5 things high-powered women need to know about work-life balance
At a leadership conference in a Chicago hotel last summer, high-powered female executives swapped stories about their parenting struggles. They recounted concerns about missing soccer games and feeling guilt when they worked late.
These women were attending a Women on Point conference, which offers leadership training aimed at female leaders.
Many of the women who participate have concerns about climbing the ladder in male-dominated fields. For one, being vocal about assigning time to anything but work in corporate America isn’t always lauded.
“Women opt out because they think the sacrifices are too great, and they’re not going to have work-life balance,” said Aimee Cohen, an Evanston native and Women on Point co-founder.
Cohen, who now lives in Denver, is a career coach who owns her own consulting company. The Tribune asked her what five things high-powered women need to know about achieving work-life balance.
1. Define it yourself. What balance looks like differs for everyone. A CEO with twin toddlers might want a different schedule than one with teens. So don’t assume that what works for someone else should be your aim. “It’s not a one-size-fits-all,” Cohen said. She suggests thinking through priorities and how time outside work can be attained. Do you prefer telecommuting, or coming in earlier and leaving after nine hours? “Everybody does it differently,” she said.
2. Think of work-life balance from a calendar-year view. If you work in the accounting or finance industry, before April 15 might be steadily busy. Consider balance in terms of not only the hour, day and week but also month and year. If you know June might be busy, build some buffer into July or August. Recognize needs might change as your family evolves. Employees with young children might prioritize being home for dinner, but with busy teenagers, schedules shift. Or perhaps a partner or spouse travels, and you want to align trips. “It really is a teeter-totter, you’re constantly trying to balance it out,” Cohen said.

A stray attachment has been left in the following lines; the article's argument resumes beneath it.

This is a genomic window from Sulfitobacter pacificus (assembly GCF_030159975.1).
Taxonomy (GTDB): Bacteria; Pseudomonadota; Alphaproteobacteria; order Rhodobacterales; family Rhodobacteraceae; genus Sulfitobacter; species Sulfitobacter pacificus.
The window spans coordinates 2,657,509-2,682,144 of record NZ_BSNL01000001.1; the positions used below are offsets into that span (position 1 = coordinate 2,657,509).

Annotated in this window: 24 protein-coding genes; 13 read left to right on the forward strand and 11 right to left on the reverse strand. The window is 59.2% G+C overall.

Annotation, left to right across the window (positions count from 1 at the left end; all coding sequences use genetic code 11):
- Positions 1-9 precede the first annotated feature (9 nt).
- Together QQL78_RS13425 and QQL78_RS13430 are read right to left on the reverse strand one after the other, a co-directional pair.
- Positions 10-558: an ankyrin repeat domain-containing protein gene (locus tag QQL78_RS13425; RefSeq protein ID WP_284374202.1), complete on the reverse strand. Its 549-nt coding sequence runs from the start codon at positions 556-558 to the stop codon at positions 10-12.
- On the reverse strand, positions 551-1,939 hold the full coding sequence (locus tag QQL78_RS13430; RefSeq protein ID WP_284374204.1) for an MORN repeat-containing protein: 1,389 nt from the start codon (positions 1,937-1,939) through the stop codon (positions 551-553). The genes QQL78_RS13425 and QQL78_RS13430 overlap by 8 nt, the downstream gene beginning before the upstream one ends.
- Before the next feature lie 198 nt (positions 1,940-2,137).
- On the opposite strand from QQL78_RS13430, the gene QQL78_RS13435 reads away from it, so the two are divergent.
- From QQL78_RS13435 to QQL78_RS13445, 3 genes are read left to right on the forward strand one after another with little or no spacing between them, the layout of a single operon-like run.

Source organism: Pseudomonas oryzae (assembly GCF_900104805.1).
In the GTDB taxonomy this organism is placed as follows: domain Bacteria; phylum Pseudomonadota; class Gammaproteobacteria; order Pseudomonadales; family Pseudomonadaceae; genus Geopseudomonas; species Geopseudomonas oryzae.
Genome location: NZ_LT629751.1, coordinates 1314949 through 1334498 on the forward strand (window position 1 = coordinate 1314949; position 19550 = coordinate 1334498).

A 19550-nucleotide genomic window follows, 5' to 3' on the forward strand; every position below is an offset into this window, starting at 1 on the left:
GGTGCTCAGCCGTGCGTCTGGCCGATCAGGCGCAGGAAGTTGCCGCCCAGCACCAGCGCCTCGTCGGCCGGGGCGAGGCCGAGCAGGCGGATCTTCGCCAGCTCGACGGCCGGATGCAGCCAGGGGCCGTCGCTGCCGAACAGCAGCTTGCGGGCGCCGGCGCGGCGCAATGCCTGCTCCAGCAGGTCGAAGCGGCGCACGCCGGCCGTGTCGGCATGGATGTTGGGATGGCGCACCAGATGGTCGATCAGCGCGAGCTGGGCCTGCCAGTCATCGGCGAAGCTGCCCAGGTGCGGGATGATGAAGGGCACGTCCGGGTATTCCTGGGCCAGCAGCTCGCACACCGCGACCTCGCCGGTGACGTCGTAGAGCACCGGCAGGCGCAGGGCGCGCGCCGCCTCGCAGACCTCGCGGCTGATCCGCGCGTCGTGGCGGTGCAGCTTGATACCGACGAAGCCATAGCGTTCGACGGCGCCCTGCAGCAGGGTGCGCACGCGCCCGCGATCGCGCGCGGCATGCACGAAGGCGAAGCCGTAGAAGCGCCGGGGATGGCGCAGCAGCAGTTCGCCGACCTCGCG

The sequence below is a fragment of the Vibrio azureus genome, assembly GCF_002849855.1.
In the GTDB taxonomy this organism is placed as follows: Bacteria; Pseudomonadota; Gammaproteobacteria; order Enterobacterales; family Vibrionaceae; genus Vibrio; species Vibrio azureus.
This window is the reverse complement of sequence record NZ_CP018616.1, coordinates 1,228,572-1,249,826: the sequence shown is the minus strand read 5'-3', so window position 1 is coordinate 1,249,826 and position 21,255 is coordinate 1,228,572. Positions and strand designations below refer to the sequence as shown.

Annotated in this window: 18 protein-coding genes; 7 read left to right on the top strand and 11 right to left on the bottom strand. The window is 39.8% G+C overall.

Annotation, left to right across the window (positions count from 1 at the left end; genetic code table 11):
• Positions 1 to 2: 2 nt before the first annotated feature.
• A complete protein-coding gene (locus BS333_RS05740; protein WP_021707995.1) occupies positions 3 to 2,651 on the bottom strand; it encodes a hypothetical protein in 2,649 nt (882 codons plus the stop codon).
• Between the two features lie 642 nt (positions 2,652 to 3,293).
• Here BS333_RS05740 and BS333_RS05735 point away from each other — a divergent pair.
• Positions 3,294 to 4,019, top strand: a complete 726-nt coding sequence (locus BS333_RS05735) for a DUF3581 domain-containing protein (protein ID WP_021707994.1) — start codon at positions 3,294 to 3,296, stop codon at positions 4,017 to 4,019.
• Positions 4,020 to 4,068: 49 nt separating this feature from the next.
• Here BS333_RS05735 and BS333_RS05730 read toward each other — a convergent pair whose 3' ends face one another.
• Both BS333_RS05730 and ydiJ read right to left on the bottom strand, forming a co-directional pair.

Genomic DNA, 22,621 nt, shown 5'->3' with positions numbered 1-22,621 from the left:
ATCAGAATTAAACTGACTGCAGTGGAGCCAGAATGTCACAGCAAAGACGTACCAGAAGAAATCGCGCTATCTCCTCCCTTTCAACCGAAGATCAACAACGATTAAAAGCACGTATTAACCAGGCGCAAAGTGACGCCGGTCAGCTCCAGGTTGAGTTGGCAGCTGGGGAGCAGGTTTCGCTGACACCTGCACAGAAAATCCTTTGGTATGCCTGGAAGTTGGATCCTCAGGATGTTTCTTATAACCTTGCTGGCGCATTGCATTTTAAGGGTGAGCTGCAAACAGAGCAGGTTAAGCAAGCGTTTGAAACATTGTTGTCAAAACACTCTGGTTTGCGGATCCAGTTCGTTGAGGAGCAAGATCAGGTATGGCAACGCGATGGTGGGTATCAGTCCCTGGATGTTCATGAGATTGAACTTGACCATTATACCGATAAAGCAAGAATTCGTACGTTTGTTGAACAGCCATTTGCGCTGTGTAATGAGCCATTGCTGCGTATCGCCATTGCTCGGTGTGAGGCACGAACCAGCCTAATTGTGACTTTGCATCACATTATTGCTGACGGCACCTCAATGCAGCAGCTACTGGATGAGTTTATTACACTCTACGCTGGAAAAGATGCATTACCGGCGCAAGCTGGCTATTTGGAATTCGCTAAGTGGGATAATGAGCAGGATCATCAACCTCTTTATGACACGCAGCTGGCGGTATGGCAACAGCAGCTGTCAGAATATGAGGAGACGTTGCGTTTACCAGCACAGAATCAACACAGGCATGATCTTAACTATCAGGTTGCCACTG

3. Remember: You are not an emergency room doctor. Be careful how much urgency you allow every email and action. Cohen recalled a marketing director who told employees, “There is no such thing as a marketing emergency.” Because employees are now so accessible all the time, Cohen said, “There becomes this false sense of importance over everything, because everybody has constant access to you and to each other all the time, and everything is urgent. Is it really? Part of it is being able to have a healthy filter.” Let email slide until the morning.
4. Talk about your family. Cohen said that for years many high-powered execs did not discuss their children, fearing it would look weak to remind bosses of a personal life or needs outside the office. Their instinct was to not highlight the part of them that is anything but a business dynamo. “The way I describe it is this code of armor,” Cohen said. “You just have to be so tough and so vigilant and so on your game.” But they learned, she said, that speaking about a child or sibling allowed more of themselves to be at work. And keeping family photos on a desk, or mentioning a child’s recital, signals that a personal life is something to prize, not hide.
5. No one will provide work-life balance. You must seek it. Says Cohen, “You teach people how to treat you.” If you are responding to email 24 hours a day, for example, “That’s going to be the expectation.” So take responsibility for creating a work life that works for you. Use your vacation days. Set email boundaries. Execs she works with might say, “You can send me an email, but I’ll respond tomorrow morning.” And don’t be afraid to negotiate. In fact, during negotiation for a new job, Cohen says to fold in a discussion on office culture. Do they have flex time? Can you telecommute? Couple the conversation with your own achievements. Cohen suggests something like, “Here’s what I did for my last organization, and the key to that success was one day a week, I got to work from home. It saved me X hours of commuting.”
This article was originally posted in the Chicago Tribune.